“Being attuned to your child’s mood, affect, school performance, and relationships with friends or significant others can help you gauge whether you are dealing with teenage normalcy or something bigger,” Champion says. Depending on a child’s age, parents should be looking for the following signs, which may be co-occurring:

  • Perpetual depressed mood
  • Rocky friend relationships
  • Spending a lot of time alone and refusing to participate in daily activities
  • Too much or not enough sleep
  • Not eating a regular diet
  • Intense fear or anxiety
  • Drug or alcohol use
  • Suicidal ideation (talking about being a burden or giving away possessions) or plans

“You know your child best. If you are unsure if your child is having a rough time or if there is something more serious going on, it is best to reach out to a counselor or doctor to be sure,” says Champion. “Always err on the side of caution.”

If it appears a student does need help, what next? Talking to a school counselor can be a good first step, since they are easily accessible and free to visit.

“Just getting students to talk about their struggles with a trusted adult is huge,” says Champion. “When I meet with students and/or their families, I work with them to help identify the issues they are facing. I listen and recommend next steps, such as referring families to mental health resources in their local areas.”

Just as parents would take their child to a doctor for a sprained ankle, they shouldn’t be afraid to ask for help if a child is struggling mentally or emotionally. Parents also need to realize that they may not be able to help them on their own, no matter how much love and support they have to offer.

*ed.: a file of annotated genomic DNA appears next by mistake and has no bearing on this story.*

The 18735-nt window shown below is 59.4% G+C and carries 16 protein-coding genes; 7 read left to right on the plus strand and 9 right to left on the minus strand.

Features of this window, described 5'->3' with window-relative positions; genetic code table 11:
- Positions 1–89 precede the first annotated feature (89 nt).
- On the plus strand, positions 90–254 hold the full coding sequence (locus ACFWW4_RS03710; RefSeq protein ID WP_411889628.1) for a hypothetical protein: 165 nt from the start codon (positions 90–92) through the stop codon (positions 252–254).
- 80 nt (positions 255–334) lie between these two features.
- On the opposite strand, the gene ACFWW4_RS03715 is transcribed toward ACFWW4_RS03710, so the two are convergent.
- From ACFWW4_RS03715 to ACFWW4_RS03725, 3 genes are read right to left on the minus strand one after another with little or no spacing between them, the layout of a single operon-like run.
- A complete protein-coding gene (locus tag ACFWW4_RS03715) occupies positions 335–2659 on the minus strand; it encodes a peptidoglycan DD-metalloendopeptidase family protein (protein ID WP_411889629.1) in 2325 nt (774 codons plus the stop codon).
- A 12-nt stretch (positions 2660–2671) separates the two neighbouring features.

“That is a hard concept to accept when parents can feel solely responsible for their child’s welfare and well-being,” says Champion. “The adage still stands—it takes a village to raise a child. Be sure you are surrounding yourself and your child with a great support system to help tackle life’s many challenges.”

That village can include everyone from close family to local community members to public figures. Helping young people learn to manage their mental health is a gift we can all contribute to, one that will serve them for a lifetime.

Join athletes, Connections Academy and Upworthy for candid discussions on mental health during Mental Health Awareness Month. Learn more and find resources here.